** I have said recently that we are left with nothing but a choice between national socialism and international socialism. This may be a bit of an overstatement, but the parties currently do seem to have few true differences. Even such usually divisive issues as abortion and defense seem to have vanished, with Republicans continuing their rhetorical opposition to Planned Parenthood while quietly continuing to fund it, and Trump joining the Democrats in the "blood for oil", "no WMDs" and "Bush created ISIS" claims. (See "Food for Thought", "Musings on the Failures in Iraq" and  "Perceptions of Iraq" for some older thoughts I had on the war in Iraq. "What About the Crusades?" is interesting as well, and, I hope, presents an alternate argument o the "Islam is inherently barbarous" position so many take at present, though recent events in Turkey show my optimism may have been somewhat premature in that case.)

*** This can be best seen in the fact that, while both parties were busy debating which sort of government run medicine to implement, and Trump was talking of a trillion dollar stimulus, the issue most covered for a time, which seemed to both parties to be the most crucial matter with which to concern themselves, was whether laws should restrict bathroom use by the sex of one's birth.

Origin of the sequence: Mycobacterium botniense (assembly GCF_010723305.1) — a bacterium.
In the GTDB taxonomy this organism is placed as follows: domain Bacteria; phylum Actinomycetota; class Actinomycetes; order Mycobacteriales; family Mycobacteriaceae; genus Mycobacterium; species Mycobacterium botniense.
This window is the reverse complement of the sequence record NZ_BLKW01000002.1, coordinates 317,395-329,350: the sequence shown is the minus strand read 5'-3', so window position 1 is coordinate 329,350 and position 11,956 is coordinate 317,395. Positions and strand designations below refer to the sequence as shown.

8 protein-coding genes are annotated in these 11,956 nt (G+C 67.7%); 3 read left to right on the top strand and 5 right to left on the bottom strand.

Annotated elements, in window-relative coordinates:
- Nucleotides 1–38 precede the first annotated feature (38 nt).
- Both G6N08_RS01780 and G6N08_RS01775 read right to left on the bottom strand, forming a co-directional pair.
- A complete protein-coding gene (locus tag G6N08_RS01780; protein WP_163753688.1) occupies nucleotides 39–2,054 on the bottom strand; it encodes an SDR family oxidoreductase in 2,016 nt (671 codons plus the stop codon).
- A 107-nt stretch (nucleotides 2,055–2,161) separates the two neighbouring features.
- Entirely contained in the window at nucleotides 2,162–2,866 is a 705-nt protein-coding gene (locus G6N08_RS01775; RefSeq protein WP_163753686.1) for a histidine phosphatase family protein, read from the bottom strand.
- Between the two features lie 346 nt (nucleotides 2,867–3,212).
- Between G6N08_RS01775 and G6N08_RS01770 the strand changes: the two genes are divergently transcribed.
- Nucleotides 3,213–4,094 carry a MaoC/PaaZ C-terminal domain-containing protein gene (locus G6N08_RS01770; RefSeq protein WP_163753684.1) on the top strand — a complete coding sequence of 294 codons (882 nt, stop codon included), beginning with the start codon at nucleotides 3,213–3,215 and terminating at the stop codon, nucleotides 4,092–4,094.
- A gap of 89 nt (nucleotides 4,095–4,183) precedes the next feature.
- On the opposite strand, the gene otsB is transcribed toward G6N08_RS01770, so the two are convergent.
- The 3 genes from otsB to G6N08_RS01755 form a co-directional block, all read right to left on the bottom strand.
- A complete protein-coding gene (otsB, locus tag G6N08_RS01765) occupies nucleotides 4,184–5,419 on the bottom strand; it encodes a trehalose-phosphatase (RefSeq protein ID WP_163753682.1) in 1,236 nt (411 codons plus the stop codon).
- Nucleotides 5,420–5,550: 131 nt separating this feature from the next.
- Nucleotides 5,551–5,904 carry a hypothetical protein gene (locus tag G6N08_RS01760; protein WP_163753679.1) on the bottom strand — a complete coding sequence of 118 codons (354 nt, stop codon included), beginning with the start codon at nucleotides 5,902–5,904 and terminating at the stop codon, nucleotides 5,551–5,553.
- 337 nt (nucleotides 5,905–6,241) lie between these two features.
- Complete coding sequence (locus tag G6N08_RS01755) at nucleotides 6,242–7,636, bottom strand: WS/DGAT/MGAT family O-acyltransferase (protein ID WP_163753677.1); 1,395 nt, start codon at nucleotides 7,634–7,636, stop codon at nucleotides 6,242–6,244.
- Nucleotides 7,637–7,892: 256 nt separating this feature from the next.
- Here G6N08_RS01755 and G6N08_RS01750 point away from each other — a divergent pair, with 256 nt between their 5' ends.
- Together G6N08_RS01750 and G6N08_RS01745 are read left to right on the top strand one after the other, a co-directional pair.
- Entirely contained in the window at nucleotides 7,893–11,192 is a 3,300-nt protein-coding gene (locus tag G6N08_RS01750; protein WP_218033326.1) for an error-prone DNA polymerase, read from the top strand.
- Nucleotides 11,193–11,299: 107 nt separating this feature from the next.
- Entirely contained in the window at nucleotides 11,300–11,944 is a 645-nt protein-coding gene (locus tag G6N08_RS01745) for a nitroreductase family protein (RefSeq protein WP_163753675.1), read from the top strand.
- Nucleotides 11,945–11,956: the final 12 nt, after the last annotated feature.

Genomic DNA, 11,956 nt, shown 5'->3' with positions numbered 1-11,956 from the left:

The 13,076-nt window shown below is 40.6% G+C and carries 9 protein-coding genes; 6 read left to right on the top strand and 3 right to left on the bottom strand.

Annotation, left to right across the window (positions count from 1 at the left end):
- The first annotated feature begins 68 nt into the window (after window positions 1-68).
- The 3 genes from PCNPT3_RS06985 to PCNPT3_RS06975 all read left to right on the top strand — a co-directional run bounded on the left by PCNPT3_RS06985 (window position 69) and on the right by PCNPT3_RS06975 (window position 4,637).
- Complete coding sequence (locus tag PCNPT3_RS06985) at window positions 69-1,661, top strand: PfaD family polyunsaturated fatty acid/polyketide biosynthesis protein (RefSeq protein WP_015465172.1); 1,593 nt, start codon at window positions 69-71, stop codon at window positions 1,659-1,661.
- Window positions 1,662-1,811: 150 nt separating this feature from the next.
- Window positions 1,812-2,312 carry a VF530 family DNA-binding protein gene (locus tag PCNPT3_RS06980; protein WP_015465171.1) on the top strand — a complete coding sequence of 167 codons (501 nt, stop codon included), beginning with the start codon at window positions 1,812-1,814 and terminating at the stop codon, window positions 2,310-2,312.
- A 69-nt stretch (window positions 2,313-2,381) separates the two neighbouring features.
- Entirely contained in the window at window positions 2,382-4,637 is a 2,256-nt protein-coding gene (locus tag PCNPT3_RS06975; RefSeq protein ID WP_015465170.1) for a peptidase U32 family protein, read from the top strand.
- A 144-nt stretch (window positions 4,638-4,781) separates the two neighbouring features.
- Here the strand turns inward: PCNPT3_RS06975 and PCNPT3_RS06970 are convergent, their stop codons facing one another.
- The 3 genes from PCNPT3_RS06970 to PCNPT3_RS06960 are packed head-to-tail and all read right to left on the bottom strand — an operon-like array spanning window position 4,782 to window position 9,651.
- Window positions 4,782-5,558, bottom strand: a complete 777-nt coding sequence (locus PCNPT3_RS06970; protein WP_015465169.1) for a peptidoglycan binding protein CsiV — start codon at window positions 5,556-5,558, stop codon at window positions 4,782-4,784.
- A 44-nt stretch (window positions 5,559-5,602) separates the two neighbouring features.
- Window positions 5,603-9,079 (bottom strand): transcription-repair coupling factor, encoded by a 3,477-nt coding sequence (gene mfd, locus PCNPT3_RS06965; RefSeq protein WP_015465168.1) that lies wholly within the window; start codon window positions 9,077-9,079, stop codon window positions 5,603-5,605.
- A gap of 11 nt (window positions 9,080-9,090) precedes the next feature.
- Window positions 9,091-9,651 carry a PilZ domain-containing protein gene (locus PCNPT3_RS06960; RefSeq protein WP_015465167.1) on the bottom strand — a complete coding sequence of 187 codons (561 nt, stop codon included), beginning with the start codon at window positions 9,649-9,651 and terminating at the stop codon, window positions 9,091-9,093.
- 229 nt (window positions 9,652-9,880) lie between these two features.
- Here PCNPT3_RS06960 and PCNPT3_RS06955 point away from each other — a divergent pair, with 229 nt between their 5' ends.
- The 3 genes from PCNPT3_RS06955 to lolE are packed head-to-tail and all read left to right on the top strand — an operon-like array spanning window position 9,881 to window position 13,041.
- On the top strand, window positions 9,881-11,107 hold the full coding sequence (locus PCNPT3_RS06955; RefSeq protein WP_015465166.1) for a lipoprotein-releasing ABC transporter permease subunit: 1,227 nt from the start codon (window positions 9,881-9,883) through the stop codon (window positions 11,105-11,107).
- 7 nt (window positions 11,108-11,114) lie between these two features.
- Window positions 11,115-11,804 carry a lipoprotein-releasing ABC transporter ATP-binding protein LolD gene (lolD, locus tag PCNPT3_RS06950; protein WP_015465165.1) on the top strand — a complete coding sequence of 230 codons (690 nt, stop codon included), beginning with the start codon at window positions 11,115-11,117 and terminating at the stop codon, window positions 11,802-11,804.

Since I did make such a hash of my predictions about Obama, I feel I should explain why. I tried to explain in notes I appended to a number of Obama posts, but I feel I never got it quite right, and after writing this I now know why. The fact is, Obama won on "binary choice" before that term existed. I saw polls predicting supporters of one or the other Democratic primary candidate would cross over rather than vote for the other candidate, and took them seriously. Some may have done so, but I have a feeling, thanks to the gulf separating D from R at that time, most democrats simply bit the bullet and voted for Obama, as they could not bring themselves to go over to "the other team". Thus, despite the hostility once existing between the Clinton and Obama camps, the Democrats largely closed ranks and voted in Obama. (It does not hurt the GOP ran McCain, who does not have a tremendous amount of charisma, and yet is also not terribly adept at explaining the principles behind a conservative position, and thus was, if not the worst of both worlds, at least disappointing in every aspect.)


For those who are curious, my comments on Obama's 2008 campaign (and notes explaining my current thoughts on my old arguments) can be found at the following locations: "And He Stands For?", "So, What is 'Change'?", "What is Obama's Foreign Policy?", "I Almost Feel Sorry for Them", "Sycophantic Media and Lost Elections", "No 'Hussein' Allowed", "Meaningless Polls", "Why Rezko Matters", "How to Lose the Independents", "Are the Democrats Worried About Obama?", "The Obama Hangover", "Obama Begins to Collapse" and "The Candidate as Inkblot".


Relevant, but slightly off topic, while finding all the links for this essay, I found an essay from 2014 on why there will never be a true "outsider" candidate. Given Trump's claims to be an outsider, despite a history of using politicians to advance his own ambitions, as well as associating with the Clintons and others, I thought it might be of interest. So I present "The Problem of Professional Politicians, or, The Impossibility of a True 'Outsider' Candidate".  It may also be interesting to compare with my more recent "Trump and the Myth of the Outsider".